On the topic of foreign affairs, the ongoing coronavirus pandemic has lifted the significance of ‘soft power’: the ability to convince or persuade another party through persuasion and possibly calling upon old favours. India established soft power strongholds in dozens of countries through the vaccines sent to them, sometimes free of any costs. Now that the opportunity of vaccine aid has been exhausted due to an unprecedented second wave in India itself, another tools for diplomacy has emerged: Yoga.

The Asanas (postures) and meditation hymns of Yoga are meant to manifest a connection between the body and soul, the inner-being and the external, the known and the spiritual. There are plenty of health benefits, both mental and physical that have their own domain.

Yoga originated from India and has ties to the Sanatan Dharma and the Hindu way of life, thus making India the de facto holder of the proverbial title of Yoga Guru, and responsible for the distribution and reputation of Yoga. This was a fixed opportunity not realised until the term of Prime Minister Narendra Modi, who had greatly capitalised upon it in his first year in office. Indeed, he proposed the creation of an International Yoga Day, something which was immediately implemented by 175 countries in the United Nations and has been largely successful.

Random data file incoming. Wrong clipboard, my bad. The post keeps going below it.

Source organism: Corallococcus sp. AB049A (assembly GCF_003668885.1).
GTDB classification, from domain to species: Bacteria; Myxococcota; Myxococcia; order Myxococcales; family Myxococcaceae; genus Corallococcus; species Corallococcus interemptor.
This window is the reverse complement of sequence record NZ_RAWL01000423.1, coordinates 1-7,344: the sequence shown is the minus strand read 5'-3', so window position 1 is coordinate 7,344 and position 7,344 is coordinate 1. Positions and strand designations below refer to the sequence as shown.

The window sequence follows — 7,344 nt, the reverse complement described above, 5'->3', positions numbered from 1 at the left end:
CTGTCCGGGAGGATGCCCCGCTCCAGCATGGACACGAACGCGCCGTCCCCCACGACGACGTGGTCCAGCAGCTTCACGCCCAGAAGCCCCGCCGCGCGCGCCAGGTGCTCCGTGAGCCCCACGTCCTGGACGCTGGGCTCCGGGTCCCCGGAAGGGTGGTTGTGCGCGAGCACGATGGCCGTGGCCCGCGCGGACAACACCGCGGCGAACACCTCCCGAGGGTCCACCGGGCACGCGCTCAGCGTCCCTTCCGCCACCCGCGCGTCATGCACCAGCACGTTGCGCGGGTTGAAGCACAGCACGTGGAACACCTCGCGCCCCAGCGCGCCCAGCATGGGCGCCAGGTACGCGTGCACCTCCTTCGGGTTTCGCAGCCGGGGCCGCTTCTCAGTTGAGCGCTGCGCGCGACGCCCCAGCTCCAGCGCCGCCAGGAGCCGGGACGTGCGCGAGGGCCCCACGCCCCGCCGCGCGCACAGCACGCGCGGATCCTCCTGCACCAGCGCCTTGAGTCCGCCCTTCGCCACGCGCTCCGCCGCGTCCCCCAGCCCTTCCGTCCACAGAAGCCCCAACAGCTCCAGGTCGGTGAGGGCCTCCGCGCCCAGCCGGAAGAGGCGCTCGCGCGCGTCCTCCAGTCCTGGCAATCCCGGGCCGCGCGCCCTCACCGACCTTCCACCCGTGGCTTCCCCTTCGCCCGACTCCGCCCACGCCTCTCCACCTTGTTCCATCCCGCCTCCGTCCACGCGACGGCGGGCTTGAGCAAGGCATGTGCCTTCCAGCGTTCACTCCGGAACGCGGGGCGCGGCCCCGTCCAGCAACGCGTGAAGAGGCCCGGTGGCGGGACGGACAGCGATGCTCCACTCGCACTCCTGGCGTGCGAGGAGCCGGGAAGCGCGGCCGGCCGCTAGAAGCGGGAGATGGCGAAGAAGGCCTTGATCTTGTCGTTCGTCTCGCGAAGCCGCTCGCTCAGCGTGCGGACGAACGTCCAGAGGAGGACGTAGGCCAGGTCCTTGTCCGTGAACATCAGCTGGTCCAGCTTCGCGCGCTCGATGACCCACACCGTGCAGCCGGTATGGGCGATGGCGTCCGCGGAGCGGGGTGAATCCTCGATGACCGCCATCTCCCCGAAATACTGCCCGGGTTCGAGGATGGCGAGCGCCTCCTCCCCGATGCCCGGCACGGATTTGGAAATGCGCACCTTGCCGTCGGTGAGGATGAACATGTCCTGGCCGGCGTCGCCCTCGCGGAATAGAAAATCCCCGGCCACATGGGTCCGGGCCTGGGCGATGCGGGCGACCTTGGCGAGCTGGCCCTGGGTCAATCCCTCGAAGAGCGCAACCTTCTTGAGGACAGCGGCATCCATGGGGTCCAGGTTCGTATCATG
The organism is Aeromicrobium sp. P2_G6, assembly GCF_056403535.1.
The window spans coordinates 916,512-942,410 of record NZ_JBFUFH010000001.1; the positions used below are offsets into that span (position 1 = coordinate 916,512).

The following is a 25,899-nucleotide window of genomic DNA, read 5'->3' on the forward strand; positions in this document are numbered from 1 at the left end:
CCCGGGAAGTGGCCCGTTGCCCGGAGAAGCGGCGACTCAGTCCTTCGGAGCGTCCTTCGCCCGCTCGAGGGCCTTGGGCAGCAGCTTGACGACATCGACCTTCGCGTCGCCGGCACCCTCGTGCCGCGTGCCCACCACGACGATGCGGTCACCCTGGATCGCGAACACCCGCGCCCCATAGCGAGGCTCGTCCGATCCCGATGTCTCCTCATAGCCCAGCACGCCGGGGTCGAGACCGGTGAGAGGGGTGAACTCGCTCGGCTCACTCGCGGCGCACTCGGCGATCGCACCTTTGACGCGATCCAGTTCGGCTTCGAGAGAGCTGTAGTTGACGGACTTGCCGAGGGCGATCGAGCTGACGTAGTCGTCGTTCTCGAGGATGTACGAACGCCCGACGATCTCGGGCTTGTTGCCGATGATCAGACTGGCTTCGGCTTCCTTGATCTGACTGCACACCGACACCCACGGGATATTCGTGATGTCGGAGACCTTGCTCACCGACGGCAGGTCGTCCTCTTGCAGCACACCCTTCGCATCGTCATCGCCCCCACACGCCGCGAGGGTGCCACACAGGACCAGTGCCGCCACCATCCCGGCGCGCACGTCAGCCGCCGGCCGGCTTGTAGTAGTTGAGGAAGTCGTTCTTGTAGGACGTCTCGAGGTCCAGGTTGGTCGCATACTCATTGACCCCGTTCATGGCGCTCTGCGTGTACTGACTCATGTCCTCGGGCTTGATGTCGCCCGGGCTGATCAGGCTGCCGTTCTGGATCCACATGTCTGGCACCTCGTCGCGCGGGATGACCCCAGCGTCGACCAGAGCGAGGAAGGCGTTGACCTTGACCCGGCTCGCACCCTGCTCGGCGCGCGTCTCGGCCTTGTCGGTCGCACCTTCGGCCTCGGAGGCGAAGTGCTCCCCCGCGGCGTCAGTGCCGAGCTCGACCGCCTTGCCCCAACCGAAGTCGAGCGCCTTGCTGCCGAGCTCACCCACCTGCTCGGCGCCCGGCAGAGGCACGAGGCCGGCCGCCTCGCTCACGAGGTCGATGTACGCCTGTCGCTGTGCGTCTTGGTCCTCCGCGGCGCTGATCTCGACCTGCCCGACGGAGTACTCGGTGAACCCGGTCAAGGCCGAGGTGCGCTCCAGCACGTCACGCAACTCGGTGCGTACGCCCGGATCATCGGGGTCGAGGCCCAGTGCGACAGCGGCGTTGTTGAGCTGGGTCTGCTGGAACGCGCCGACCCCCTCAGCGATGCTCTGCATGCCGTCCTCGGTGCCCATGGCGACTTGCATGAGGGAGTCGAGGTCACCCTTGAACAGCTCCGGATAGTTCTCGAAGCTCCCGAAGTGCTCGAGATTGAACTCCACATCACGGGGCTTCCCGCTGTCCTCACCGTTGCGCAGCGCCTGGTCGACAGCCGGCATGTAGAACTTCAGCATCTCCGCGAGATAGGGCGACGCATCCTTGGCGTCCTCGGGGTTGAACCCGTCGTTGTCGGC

Once again this year, Yoga can be used for propelling the image of India and its cultures even higher and to work towards the noblest of its possibilities: world peace.

Peace is not only affected by economic conditions, but also by social and moral structures, such as culture, religion, ideals, philosophy, and other principles, each influencing the other just as much as their sum determines peace as a whole. Yoga can be harnessed to achieve just that.